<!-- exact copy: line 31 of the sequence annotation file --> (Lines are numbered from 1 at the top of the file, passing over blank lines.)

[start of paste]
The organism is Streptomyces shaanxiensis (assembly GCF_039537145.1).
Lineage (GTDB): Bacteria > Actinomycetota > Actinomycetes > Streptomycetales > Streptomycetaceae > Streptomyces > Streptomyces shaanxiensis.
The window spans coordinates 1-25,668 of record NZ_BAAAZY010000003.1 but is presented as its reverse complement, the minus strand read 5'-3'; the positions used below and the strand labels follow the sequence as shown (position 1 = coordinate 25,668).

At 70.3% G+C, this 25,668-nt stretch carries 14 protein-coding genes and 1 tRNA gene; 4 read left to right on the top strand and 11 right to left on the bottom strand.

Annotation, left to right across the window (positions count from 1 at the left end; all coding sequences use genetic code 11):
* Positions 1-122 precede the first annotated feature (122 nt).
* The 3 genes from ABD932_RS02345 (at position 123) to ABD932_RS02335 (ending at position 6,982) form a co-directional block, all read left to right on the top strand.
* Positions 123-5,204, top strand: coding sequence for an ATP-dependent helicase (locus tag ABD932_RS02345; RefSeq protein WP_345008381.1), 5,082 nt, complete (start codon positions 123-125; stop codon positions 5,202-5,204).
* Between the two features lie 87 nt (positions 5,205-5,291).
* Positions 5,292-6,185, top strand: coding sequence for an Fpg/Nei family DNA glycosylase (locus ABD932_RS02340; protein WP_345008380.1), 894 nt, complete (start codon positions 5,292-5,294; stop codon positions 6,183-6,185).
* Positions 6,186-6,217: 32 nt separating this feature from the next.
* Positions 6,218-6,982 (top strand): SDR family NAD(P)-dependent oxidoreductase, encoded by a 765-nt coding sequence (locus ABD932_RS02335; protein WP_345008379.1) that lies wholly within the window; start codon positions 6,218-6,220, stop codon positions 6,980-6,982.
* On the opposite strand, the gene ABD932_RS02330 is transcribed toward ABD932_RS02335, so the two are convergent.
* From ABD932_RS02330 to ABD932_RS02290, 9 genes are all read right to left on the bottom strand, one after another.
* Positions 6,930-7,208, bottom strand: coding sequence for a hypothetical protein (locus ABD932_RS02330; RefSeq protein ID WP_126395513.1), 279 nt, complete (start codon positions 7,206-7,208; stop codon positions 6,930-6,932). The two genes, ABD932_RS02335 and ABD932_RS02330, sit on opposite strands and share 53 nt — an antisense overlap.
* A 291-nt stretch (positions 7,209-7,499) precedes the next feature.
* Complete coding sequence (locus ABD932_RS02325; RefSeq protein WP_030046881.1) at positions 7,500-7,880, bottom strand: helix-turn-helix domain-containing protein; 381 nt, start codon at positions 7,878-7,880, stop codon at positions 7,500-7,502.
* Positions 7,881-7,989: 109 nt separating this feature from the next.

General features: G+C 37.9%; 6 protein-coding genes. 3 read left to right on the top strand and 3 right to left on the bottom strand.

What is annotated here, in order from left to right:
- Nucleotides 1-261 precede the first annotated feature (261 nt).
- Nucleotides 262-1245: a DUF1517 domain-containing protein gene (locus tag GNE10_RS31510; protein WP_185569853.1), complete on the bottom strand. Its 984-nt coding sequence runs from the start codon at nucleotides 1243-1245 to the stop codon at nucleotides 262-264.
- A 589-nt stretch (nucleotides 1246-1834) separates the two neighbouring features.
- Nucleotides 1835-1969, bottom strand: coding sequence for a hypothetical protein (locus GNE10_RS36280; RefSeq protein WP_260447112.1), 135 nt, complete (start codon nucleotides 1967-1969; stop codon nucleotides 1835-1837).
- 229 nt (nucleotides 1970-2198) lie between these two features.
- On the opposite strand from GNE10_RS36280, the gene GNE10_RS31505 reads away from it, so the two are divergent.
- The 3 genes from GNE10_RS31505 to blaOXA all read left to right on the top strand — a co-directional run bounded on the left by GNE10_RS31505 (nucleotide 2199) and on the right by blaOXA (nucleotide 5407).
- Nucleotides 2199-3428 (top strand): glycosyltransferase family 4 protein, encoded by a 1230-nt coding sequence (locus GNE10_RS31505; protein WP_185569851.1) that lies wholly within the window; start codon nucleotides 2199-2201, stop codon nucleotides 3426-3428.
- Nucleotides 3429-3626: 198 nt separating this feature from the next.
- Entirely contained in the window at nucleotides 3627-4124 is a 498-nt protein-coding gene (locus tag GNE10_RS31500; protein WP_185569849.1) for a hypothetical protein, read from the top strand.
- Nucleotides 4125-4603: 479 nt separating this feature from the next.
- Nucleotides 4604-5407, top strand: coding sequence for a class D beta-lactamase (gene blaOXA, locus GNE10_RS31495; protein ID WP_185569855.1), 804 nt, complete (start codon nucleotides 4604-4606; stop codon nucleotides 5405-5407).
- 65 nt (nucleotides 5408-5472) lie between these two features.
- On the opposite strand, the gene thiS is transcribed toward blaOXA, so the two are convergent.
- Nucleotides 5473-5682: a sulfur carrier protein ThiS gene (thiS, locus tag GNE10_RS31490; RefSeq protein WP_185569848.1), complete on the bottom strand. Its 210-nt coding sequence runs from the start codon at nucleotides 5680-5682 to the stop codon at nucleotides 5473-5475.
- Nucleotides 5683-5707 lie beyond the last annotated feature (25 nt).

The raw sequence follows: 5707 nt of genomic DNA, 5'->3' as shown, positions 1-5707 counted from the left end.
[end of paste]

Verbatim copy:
- Nucleotides 4125-4603: 479 nt separating this feature from the next.